Mergers and Liquidations Among White Dwarf and Neutron Star Binaries
This year’s Nobel prize in physics was given for using Type Ia supernovae as standard candles to discover that dark energy now dominates the dynamics of the universe. Disconcertingly, recent research has uncovered problems with both of the two popular models for Type Ia supernovae. One is in trouble with observational data, and the other with careful theoretical calculations, which ...
Oct. 25, 2011 A. J. Shaka (’80), University of California at Irvine
Deep Green: Long-Term Zero-Carbon Power for the 21st Century
It is becoming more and more obvious that continued burning of fossil fuels, with the large influx of carbon dioxide into the atmosphere, could prove to be an enormous and expensive future problem. Furthermore, even if such changes could be weathered, the fossil fuels themselves will be exhausted, become expensive, and require more and more destructive methods to extract. For ...
Oct. 4, 2011 Bruce McCandless II, NASA
Life in Interesting Times
Captain McCandless, the first person to perform an untethered spacewalk, will review the current status of our human spaceflight program — with its uncertainties, ongoing activities, opportunities, and long-term goals. He will also present a scholarship from the Astronaut Scholarship Foundation to Paul Riggins ’12. Riggins is one of only 26 students nationwide this year to receive the prestigious award.
Sept. 20, 2011 Eric Fullerton (’84), University of California at San Diego
Exploiting the Spin Angular Momentum to Control Magnetism at the Nanoscale
In most magnetic applications the orientations of the magnetic elements are controlled by external magnetic fields. However, it has recently been appreciated that the relative orientations of nano-magnets can be controlled directly by the injection of spin-polarized currents known as spin-transfer effects. This results fundamentally from the transfer of angular momentum from the spin current to the magnetic material. While ...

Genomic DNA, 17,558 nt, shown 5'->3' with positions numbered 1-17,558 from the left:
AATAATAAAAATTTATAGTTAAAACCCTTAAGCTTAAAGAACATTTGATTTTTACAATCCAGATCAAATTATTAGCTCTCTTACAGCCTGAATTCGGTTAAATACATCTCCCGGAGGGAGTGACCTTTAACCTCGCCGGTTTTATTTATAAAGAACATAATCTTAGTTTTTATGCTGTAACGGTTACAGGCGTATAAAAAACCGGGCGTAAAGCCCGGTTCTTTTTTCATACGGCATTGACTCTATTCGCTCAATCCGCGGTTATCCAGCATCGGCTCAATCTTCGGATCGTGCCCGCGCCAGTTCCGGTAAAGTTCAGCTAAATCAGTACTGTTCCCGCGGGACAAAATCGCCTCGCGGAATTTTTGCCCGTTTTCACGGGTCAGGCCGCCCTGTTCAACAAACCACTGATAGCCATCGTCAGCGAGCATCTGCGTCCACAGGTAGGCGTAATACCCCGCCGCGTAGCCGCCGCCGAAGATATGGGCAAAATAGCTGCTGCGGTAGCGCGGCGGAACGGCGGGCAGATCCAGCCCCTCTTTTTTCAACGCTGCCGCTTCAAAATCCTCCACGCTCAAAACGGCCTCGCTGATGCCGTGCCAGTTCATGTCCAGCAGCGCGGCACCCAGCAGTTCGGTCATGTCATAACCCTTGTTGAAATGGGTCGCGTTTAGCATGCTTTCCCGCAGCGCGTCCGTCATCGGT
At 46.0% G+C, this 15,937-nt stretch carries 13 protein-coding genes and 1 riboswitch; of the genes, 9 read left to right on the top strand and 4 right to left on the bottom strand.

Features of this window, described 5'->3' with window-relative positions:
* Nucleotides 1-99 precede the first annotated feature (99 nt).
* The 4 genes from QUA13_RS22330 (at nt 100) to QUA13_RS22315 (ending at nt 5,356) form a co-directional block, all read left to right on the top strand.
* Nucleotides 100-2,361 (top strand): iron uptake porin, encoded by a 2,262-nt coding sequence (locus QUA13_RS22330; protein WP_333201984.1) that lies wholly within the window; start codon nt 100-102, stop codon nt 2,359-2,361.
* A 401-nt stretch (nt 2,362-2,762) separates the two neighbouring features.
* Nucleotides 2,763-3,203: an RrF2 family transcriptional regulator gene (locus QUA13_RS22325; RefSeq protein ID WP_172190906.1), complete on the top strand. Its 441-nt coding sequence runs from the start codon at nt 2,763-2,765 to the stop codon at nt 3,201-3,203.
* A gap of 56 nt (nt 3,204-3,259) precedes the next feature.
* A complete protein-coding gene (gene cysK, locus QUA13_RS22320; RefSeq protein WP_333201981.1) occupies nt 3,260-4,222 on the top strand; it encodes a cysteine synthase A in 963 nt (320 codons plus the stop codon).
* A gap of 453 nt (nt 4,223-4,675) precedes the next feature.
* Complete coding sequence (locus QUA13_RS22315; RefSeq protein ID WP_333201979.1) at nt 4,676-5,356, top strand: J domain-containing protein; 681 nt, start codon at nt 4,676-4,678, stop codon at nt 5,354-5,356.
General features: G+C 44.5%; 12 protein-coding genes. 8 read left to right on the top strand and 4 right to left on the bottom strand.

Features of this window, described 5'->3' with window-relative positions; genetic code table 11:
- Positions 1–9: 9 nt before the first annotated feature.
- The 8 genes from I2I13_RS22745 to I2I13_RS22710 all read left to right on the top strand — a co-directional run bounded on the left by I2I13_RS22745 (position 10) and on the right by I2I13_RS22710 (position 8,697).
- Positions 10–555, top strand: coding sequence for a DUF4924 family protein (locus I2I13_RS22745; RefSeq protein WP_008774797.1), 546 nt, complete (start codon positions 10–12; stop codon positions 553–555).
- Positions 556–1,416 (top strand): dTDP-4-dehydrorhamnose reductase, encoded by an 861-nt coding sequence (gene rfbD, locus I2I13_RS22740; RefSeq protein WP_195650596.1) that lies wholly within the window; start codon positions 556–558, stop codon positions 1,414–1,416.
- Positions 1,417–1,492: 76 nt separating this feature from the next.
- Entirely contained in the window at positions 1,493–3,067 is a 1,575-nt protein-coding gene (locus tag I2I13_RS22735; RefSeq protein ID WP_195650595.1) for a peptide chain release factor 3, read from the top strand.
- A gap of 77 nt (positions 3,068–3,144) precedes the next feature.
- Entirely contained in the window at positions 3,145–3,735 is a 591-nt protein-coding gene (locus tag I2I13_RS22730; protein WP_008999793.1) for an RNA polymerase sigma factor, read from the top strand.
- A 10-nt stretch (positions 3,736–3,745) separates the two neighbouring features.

Sept. 6, 2011 Eleven HMC Physics Majors, Harvey Mudd College
Summer 2011 Off-Campus Research
Lucas Brady, Cameron Conti, Jake Fish, Chris Gage, Robert Hoyt, Erik Littleton, Laura Maguire, Shaun Pacheco, Carola Purser, Brad Perfect, Wylie Rosenthal, and Ryan Waldman will briefly describe their summer research experiences.
April 19, 2011 Persis S. Drell, SLAC
The Turn On of LCLS: The X-Ray Free-Electron Laser at SLAC
On April 10, 2009, the world’s first hard X-ray free-electron laser was brought to lasing. Producing an X-ray beam with more than a billion times higher peak brightness than the most powerful existing synchrotron sources, it marked the beginning of a new era of science. Since October 2009, users have been performing experiments at the SLAC Linac Coherent Light Source ...
March 29, 2011 Alice Shapley, University of California at Los Angeles
The Contribution of Galaxies to the Reionization of the Universe
There are critical outstanding questions about the formation of galaxies, and their impact on the intergalactic medium (IGM). One important goal is to determine the origin of the ultraviolet radiation field that reionized the universe and maintained the ionization of the IGM. This question becomes more pressing as we discover ever more distant galaxies, probing back to the earliest epochs ...
March 8, 2011 Gerard C. L. Wong, University of California at Los Angeles
Condensed Matter Physics and Bacteria
One of the unsolved problems in human health and disease is the control of pathogens, such as antibiotic-resistant forms of bacteria. In this talk, we will briefly describe three vignettes where physics-based approaches have been useful.

  1. Bacterial biofilms are structured multi-cellular communities that are notoriously resistant to antibiotics. By adapting algorithms from colloid physics, we translate bacteria movies ...